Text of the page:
work of art considering the abundance of mistakes today. Players were jumping
    early, passes were thrown behind players, balls were dropped and the technique
    was shaky at best.

    The moment that encapsulated it all was when tight ends coach Mike Pope told
    Christian Hopkins after a series of false starts from him,
    “You’re offside on every play.”

    That’s a long way of saying it was tough to get a read on the players this
    morning, as 7-on-7 passing drills turned into an exercise in check-down passes
    and the team portion of the workout often had players running into one

    But some guys showed up in spurts, so here we go with the low, er,

    --Former Rutgers CB Brandon Bing, who was on the Giants’
    practice squad for a portion of last season, has had three solid practices now.
    As I mentioned Friday, the guys who have been around always seem to be moving
    the fastest during rookie camp because they know their assignments. Bing has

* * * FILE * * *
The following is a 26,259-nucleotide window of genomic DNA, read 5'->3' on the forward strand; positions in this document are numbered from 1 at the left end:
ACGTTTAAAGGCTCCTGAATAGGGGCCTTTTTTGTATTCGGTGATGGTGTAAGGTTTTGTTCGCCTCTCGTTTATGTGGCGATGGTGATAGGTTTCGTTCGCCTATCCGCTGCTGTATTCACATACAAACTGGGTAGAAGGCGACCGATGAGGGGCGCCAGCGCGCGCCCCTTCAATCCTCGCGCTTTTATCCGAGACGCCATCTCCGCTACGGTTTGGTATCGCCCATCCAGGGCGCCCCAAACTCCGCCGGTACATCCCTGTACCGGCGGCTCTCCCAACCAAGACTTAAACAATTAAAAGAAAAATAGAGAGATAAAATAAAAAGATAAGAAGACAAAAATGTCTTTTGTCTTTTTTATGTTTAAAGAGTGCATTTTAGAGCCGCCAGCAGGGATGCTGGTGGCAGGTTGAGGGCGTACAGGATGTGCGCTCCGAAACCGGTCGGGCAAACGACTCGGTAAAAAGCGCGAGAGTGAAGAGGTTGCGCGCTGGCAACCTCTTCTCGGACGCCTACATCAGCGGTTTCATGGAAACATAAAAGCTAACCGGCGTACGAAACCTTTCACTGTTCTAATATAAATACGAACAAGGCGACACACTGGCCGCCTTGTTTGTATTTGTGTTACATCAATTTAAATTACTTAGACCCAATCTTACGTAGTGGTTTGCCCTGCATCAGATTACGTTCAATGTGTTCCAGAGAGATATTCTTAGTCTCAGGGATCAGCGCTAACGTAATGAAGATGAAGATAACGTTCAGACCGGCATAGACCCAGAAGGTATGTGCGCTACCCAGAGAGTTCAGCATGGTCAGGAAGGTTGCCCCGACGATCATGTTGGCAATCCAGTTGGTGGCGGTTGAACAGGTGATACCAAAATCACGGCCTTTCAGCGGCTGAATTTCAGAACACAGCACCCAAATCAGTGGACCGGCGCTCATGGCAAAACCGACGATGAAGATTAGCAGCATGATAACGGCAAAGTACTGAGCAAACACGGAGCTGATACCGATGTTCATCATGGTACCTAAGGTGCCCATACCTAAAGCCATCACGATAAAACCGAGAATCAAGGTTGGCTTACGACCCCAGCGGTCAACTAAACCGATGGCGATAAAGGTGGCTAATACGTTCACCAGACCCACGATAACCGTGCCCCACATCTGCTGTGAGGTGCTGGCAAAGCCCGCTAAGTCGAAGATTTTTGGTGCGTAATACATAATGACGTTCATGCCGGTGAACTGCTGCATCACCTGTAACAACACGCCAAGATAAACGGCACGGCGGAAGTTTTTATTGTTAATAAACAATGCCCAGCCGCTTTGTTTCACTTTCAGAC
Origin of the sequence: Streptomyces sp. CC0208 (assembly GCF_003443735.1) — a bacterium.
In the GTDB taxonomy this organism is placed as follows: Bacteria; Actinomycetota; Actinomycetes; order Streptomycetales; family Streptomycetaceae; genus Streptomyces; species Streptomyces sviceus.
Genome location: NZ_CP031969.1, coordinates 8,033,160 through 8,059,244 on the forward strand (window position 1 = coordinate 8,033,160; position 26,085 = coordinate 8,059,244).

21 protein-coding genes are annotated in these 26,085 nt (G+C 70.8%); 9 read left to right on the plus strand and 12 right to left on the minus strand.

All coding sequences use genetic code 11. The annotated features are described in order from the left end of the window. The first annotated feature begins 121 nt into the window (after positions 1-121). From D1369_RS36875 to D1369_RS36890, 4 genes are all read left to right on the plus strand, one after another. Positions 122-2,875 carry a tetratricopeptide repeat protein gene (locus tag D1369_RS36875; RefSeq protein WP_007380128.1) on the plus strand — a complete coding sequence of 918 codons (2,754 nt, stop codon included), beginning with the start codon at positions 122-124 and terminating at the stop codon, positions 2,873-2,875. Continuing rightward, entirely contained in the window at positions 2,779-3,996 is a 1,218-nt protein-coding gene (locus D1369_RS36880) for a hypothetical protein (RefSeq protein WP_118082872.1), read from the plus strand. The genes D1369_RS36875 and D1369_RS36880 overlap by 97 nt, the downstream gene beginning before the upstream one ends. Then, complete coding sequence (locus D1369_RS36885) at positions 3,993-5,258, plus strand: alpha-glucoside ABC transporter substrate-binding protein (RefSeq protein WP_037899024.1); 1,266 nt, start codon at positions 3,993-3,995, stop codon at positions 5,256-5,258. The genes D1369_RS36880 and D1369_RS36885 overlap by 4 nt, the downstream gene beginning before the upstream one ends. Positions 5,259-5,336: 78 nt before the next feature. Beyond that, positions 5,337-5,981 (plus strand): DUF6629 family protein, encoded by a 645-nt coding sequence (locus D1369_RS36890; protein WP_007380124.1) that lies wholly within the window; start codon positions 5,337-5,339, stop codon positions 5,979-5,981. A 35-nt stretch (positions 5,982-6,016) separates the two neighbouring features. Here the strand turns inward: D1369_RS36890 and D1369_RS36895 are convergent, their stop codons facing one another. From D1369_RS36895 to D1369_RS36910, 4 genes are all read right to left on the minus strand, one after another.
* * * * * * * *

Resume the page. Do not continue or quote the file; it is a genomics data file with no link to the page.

looked that way and his technique has been solid as well. This morning, he did a
    great job of staying on top of a go route by WR Rueben Randle
    (second round) up the left side. QB Ryan Perrilloux had thrown
    a perfect pass, so Bing needed to stay tight to Randle. Plus, he had the deep
    third of the field in a Cover-3 look, so he had no help over the top. Also,
    S Will Hill (tryout, Florida) was late breaking to Bing’s side.
    So in all, a nice play by Bing, who got some props from Coughlin after the

    --TE Adrien Robinson (fourth round), who said he didn’t have
    a drop during his senior season (though his position coach disagrees; more on
    that in Sunday’s paper), had one today. It was a bit behind him, but Coughlin
    yelled, “Catch the ball!” This came after Robinson showed good form by catching
    a pass up the seam in traffic with his hands and controlling it quickly before
    Hill came down on him.